Hi guys, hope you guys are enjoying your long and deserving holidays. Some of us only know the good things about Japan but not the bad. Well today I’m going to share with you about Bōsōzoku which literally translate to “running out of control tribe” is a Japanese youth subculture associated with customized motorcycles. The word bōsōzoku is also applied to motorcycle subculture with an interest in motorcycle customizing, often illegal, and making noise by removing the mufflers on their vehicles so that more noise is produced.
Bōsōzoku was first seen in the 1950s as the automobile industry expanded rapidly. The precursors to the bōsōzoku were known as kaminari zoku (“Thunder Tribe”), urban motorcyclists more akin to the British rockers. Many, if not most, bōsōzoku members came from a lower socioeconomic class and may have used the motorcycle gang activities to express disaffection and dissatisfaction with Japanese mainstream society. Some of the bōsōzoku members started from the age of 15 or 16 years old.
In the 1980s and 1990s, bōsōzoku would often embark on massed rides, in which up to 100 bikers would cruise together slowly and rode down an expressway or major highway. The motorcyclists would run toll booths without stopping and would ignore police attempts to detain them. New Year’s Eve was a popular occasion for the massed rides. The bikers would sometimes smash the cars and threaten or beat up any motorists or bystanders who got in the way or expressed disapproval of the bikers’ behaviour. Participation in the gangs peaked at 42,510 members in 1982.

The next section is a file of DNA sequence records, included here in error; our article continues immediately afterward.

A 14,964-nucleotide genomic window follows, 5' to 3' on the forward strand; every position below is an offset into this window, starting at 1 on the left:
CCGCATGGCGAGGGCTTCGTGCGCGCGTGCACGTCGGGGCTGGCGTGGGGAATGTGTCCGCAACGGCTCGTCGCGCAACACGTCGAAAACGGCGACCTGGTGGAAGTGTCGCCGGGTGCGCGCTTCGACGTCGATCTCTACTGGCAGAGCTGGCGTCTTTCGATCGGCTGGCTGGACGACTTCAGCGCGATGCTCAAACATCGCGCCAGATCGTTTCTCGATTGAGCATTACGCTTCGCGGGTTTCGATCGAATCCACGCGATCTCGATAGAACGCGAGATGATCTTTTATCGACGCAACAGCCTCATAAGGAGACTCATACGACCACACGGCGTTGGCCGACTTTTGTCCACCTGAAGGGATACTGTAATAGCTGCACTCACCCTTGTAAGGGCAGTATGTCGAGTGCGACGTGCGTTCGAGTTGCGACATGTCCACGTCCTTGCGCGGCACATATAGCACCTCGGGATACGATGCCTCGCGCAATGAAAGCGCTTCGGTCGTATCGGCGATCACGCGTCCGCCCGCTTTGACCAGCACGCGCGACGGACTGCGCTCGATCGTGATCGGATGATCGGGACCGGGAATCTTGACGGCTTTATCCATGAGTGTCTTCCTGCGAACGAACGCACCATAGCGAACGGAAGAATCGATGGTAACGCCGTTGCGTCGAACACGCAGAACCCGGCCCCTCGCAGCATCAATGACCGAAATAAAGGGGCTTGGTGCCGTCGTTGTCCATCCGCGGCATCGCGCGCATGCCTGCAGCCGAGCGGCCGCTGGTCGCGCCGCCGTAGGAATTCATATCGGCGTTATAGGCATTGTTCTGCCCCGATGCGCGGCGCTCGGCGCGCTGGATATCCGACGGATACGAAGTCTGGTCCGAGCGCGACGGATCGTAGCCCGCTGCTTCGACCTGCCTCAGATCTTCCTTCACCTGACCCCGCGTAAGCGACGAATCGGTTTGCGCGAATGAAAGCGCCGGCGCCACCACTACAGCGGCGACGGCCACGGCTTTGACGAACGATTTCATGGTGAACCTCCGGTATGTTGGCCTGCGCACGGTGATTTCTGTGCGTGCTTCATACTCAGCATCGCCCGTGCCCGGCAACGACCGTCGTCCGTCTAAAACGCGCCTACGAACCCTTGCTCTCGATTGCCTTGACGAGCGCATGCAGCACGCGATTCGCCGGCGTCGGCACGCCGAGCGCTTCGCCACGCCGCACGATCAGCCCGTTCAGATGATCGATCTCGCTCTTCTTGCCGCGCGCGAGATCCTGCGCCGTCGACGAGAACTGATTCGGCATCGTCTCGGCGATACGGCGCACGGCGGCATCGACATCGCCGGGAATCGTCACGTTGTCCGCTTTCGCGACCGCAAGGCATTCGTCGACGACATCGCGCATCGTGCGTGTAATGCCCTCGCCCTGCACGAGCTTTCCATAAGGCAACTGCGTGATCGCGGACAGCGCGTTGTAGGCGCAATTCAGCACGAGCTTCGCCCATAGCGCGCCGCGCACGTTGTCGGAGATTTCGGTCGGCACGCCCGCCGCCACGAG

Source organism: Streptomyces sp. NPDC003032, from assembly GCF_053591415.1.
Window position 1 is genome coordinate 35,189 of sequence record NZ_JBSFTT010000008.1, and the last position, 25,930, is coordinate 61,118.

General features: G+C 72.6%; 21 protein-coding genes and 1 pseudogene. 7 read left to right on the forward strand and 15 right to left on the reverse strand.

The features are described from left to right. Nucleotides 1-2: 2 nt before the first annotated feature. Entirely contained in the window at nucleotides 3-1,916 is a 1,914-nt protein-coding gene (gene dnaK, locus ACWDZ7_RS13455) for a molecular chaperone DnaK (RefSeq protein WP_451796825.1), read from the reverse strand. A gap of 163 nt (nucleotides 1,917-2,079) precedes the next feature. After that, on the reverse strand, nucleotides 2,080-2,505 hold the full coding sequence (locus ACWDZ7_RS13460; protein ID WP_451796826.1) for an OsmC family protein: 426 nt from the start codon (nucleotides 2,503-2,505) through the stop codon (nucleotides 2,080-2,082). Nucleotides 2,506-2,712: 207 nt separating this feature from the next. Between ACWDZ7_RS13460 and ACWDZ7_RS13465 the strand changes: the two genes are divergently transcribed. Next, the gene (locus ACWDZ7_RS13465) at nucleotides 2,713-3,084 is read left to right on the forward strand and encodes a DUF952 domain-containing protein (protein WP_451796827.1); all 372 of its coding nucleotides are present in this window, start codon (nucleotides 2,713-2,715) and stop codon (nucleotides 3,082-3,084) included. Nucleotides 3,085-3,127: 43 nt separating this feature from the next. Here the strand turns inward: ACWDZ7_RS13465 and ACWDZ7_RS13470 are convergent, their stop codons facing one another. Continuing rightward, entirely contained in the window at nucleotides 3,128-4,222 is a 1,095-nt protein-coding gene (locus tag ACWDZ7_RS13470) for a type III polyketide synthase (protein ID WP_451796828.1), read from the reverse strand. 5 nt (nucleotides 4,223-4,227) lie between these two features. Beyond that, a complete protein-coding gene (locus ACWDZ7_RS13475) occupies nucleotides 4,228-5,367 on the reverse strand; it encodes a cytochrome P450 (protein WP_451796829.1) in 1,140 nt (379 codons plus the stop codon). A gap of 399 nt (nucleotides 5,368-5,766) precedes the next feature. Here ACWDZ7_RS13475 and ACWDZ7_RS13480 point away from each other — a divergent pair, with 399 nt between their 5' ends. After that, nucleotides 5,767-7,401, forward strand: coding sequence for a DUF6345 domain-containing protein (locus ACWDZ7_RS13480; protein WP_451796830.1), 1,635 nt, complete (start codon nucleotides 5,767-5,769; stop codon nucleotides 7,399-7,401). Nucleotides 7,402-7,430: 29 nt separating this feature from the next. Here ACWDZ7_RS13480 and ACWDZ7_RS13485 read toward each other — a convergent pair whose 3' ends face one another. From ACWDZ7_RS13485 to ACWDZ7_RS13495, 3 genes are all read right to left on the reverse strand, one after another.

In 2004, the Japanese government passed a revised road traffic law which gave the police more power to arrest bikers riding recklessly in groups. With increased arrests and prosecutions, bōsōzoku participation went into decline. As of 2010, police reported that the new trend among bōsōzoku was to ride together in much smaller groups and to ride scooters instead of heavily modified motorcycles. Aichi Prefecture was reported to have the highest number of riders, followed by Tokyo, Osaka, Ibaraki and Fukuoka.
In February 2011, the Japanese National Police announced that membership in the gangs had fallen to 9,064, the lowest number since the collection of data on the gangs began in 1975. The police put the total number of gangs nationwide at 507, down 76 from 2009. Their number in the Tokyo area had fallen from 5,300 in 1980 to 119 in 2012. In 2013, Japanese Police deemed bōsōzoku as pseudo-yakuza” organizations.
For the ladies, they tend to break away from gender stereotypes by challenging domestic roles expected from women of modern Japan. They would also prove that the subculture is not a dying one, despite Japanese National Police Agency reports stating that the number of recognized Bosozoku members nationwide, hit a record low of 7,297 in 2012. Which in short “women can wipe their own ***”
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